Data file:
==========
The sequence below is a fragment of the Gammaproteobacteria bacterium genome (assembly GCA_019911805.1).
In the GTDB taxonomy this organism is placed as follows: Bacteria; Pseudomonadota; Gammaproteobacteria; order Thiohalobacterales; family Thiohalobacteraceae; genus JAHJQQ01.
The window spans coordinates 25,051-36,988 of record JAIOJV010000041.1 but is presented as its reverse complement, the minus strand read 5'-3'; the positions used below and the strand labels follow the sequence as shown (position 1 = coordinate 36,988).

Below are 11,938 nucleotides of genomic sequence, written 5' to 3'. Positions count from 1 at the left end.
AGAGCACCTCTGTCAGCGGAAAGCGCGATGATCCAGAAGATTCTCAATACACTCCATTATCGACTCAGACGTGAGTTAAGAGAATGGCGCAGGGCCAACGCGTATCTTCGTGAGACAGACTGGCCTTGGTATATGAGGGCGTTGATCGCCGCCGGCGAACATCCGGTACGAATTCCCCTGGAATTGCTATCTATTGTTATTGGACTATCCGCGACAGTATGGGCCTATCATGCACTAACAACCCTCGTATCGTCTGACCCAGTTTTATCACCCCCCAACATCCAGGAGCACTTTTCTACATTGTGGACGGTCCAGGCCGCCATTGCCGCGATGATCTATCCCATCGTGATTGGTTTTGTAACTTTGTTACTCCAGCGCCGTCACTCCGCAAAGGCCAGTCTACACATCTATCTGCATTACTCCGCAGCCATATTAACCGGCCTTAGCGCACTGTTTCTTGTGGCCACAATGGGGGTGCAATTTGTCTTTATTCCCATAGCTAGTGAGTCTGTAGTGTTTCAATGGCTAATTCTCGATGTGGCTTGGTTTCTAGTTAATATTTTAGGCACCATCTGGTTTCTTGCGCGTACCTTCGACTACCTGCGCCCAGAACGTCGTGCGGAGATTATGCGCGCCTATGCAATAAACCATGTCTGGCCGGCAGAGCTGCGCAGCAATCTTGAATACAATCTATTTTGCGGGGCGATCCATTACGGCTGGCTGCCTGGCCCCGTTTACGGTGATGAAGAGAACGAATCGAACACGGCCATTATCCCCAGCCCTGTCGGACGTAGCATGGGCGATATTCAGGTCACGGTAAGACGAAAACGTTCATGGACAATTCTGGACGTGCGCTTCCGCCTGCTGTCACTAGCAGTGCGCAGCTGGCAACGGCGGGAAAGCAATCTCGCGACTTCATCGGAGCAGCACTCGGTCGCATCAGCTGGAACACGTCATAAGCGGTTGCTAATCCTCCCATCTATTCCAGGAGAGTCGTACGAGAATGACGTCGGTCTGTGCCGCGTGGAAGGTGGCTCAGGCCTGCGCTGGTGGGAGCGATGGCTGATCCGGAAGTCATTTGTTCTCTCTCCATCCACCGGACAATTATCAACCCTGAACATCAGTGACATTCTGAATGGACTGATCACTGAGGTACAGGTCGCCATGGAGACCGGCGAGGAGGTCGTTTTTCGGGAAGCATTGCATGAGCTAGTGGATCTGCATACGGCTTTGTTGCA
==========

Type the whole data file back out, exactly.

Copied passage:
The sequence below is a fragment of the Gammaproteobacteria bacterium genome (assembly GCA_019911805.1).
In the GTDB taxonomy this organism is placed as follows: Bacteria; Pseudomonadota; Gammaproteobacteria; order Thiohalobacterales; family Thiohalobacteraceae; genus JAHJQQ01.
The window spans coordinates 25,051-36,988 of record JAIOJV010000041.1 but is presented as its reverse complement, the minus strand read 5'-3'; the positions used below and the strand labels follow the sequence as shown (position 1 = coordinate 36,988).

Below are 11,938 nucleotides of genomic sequence, written 5' to 3'. Positions count from 1 at the left end.
AGAGCACCTCTGTCAGCGGAAAGCGCGATGATCCAGAAGATTCTCAATACACTCCATTATCGACTCAGACGTGAGTTAAGAGAATGGCGCAGGGCCAACGCGTATCTTCGTGAGACAGACTGGCCTTGGTATATGAGGGCGTTGATCGCCGCCGGCGAACATCCGGTACGAATTCCCCTGGAATTGCTATCTATTGTTATTGGACTATCCGCGACAGTATGGGCCTATCATGCACTAACAACCCTCGTATCGTCTGACCCAGTTTTATCACCCCCCAACATCCAGGAGCACTTTTCTACATTGTGGACGGTCCAGGCCGCCATTGCCGCGATGATCTATCCCATCGTGATTGGTTTTGTAACTTTGTTACTCCAGCGCCGTCACTCCGCAAAGGCCAGTCTACACATCTATCTGCATTACTCCGCAGCCATATTAACCGGCCTTAGCGCACTGTTTCTTGTGGCCACAATGGGGGTGCAATTTGTCTTTATTCCCATAGCTAGTGAGTCTGTAGTGTTTCAATGGCTAATTCTCGATGTGGCTTGGTTTCTAGTTAATATTTTAGGCACCATCTGGTTTCTTGCGCGTACCTTCGACTACCTGCGCCCAGAACGTCGTGCGGAGATTATGCGCGCCTATGCAATAAACCATGTCTGGCCGGCAGAGCTGCGCAGCAATCTTGAATACAATCTATTTTGCGGGGCGATCCATTACGGCTGGCTGCCTGGCCCCGTTTACGGTGATGAAGAGAACGAATCGAACACGGCCATTATCCCCAGCCCTGTCGGACGTAGCATGGGCGATATTCAGGTCACGGTAAGACGAAAACGTTCATGGACAATTCTGGACGTGCGCTTCCGCCTGCTGTCACTAGCAGTGCGCAGCTGGCAACGGCGGGAAAGCAATCTCGCGACTTCATCGGAGCAGCACTCGGTCGCATCAGCTGGAACACGTCATAAGCGGTTGCTAATCCTCCCATCTATTCCAGGAGAGTCGTACGAGAATGACGTCGGTCTGTGCCGCGTGGAAGGTGGCTCAGGCCTGCGCTGGTGGGAGCGATGGCTGATCCGGAAGTCATTTGTTCTCTCTCCATCCACCGGACAATTATCAACCCTGAACATCAGTGACATTCTGAATGGACTGATCACTGAGGTACAGGTCGCCATGGAGACCGGCGAGGAGGTCGTTTTTCGGGAAGCATTGCATGAGCTAGTGGATCTGCATACGGCTTTGTTGCA